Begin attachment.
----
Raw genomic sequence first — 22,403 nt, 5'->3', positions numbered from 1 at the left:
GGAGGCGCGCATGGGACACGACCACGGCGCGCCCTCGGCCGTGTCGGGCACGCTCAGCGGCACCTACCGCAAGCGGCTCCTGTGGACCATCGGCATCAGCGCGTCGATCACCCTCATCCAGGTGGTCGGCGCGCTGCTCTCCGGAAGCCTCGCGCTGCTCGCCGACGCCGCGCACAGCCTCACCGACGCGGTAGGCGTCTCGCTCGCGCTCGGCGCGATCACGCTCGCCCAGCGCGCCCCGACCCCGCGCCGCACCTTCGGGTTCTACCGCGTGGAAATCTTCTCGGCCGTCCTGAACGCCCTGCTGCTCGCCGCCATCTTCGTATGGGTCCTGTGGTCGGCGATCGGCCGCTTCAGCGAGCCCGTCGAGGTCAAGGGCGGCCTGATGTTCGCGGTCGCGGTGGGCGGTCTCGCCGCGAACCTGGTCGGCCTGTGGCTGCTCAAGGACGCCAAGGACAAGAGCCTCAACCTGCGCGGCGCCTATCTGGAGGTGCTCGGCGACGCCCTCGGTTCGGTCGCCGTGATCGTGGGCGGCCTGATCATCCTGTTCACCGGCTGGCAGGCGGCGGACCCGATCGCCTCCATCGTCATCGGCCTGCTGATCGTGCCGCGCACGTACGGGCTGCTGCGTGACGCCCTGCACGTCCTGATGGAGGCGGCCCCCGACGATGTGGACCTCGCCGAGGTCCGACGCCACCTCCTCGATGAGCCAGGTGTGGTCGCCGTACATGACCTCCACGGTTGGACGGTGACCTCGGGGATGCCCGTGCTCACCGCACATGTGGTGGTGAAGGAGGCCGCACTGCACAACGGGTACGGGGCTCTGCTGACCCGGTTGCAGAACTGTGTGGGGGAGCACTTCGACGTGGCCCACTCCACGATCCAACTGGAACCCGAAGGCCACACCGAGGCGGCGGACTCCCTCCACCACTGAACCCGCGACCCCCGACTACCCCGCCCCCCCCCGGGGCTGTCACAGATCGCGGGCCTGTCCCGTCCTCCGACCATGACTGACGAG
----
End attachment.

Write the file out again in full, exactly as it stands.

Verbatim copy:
Raw genomic sequence first — 22,403 nt, 5'->3', positions numbered from 1 at the left:
GGAGGCGCGCATGGGACACGACCACGGCGCGCCCTCGGCCGTGTCGGGCACGCTCAGCGGCACCTACCGCAAGCGGCTCCTGTGGACCATCGGCATCAGCGCGTCGATCACCCTCATCCAGGTGGTCGGCGCGCTGCTCTCCGGAAGCCTCGCGCTGCTCGCCGACGCCGCGCACAGCCTCACCGACGCGGTAGGCGTCTCGCTCGCGCTCGGCGCGATCACGCTCGCCCAGCGCGCCCCGACCCCGCGCCGCACCTTCGGGTTCTACCGCGTGGAAATCTTCTCGGCCGTCCTGAACGCCCTGCTGCTCGCCGCCATCTTCGTATGGGTCCTGTGGTCGGCGATCGGCCGCTTCAGCGAGCCCGTCGAGGTCAAGGGCGGCCTGATGTTCGCGGTCGCGGTGGGCGGTCTCGCCGCGAACCTGGTCGGCCTGTGGCTGCTCAAGGACGCCAAGGACAAGAGCCTCAACCTGCGCGGCGCCTATCTGGAGGTGCTCGGCGACGCCCTCGGTTCGGTCGCCGTGATCGTGGGCGGCCTGATCATCCTGTTCACCGGCTGGCAGGCGGCGGACCCGATCGCCTCCATCGTCATCGGCCTGCTGATCGTGCCGCGCACGTACGGGCTGCTGCGTGACGCCCTGCACGTCCTGATGGAGGCGGCCCCCGACGATGTGGACCTCGCCGAGGTCCGACGCCACCTCCTCGATGAGCCAGGTGTGGTCGCCGTACATGACCTCCACGGTTGGACGGTGACCTCGGGGATGCCCGTGCTCACCGCACATGTGGTGGTGAAGGAGGCCGCACTGCACAACGGGTACGGGGCTCTGCTGACCCGGTTGCAGAACTGTGTGGGGGAGCACTTCGACGTGGCCCACTCCACGATCCAACTGGAACCCGAAGGCCACACCGAGGCGGCGGACTCCCTCCACCACTGAACCCGCGACCCCCGACTACCCCGCCCCCCCCCGGGGCTGTCACAGATCGCGGGCCTGTCCCGTCCTCCGACCATGACTGACGAG